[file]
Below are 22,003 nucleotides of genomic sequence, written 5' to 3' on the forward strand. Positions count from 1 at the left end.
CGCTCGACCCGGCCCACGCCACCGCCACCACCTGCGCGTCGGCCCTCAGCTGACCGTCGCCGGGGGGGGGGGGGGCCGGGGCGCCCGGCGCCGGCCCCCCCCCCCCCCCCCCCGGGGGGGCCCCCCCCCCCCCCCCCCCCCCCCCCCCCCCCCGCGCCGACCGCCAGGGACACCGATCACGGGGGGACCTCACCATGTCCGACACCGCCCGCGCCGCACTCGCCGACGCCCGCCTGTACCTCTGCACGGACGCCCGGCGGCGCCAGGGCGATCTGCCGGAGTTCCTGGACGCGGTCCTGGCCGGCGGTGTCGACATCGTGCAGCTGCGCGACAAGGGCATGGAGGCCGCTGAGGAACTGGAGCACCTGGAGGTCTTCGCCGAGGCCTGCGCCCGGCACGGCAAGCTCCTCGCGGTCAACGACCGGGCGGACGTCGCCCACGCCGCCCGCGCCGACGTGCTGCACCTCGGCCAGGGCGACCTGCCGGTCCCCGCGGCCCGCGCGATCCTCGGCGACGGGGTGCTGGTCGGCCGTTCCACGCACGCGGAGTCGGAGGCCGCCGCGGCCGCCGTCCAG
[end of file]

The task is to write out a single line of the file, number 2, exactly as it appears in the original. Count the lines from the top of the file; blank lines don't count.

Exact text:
CGCTCGACCCGGCCCACGCCACCGCCACCACCTGCGCGTCGGCCCTCAGCTGACCGTCGCCGGGGGGGGGGGGGGCCGGGGCGCCCGGCGCCGGCCCCCCCCCCCCCCCCCCCGGGGGGGCCCCCCCCCCCCCCCCCCCCCCCCCCCCCCCCCGCGCCGACCGCCAGGGACACCGATCACGGGGGGACCTCACCATGTCCGACACCGCCCGCGCCGCACTCGCCGACGCCCGCCTGTACCTCTGCACGGACGCCCGGCGGCGCCAGGGCGATCTGCCGGAGTTCCTGGACGCGGTCCTGGCCGGCGGTGTCGACATCGTGCAGCTGCGCGACAAGGGCATGGAGGCCGCTGAGGAACTGGAGCACCTGGAGGTCTTCGCCGAGGCCTGCGCCCGGCACGGCAAGCTCCTCGCGGTCAACGACCGGGCGGACGTCGCCCACGCCGCCCGCGCCGACGTGCTGCACCTCGGCCAGGGCGACCTGCCGGTCCCCGCGGCCCGCGCGATCCTCGGCGACGGGGTGCTGGTCGGCCGTTCCACGCACGCGGAGTCGGAGGCCGCCGCGGCCGCCGTCCAG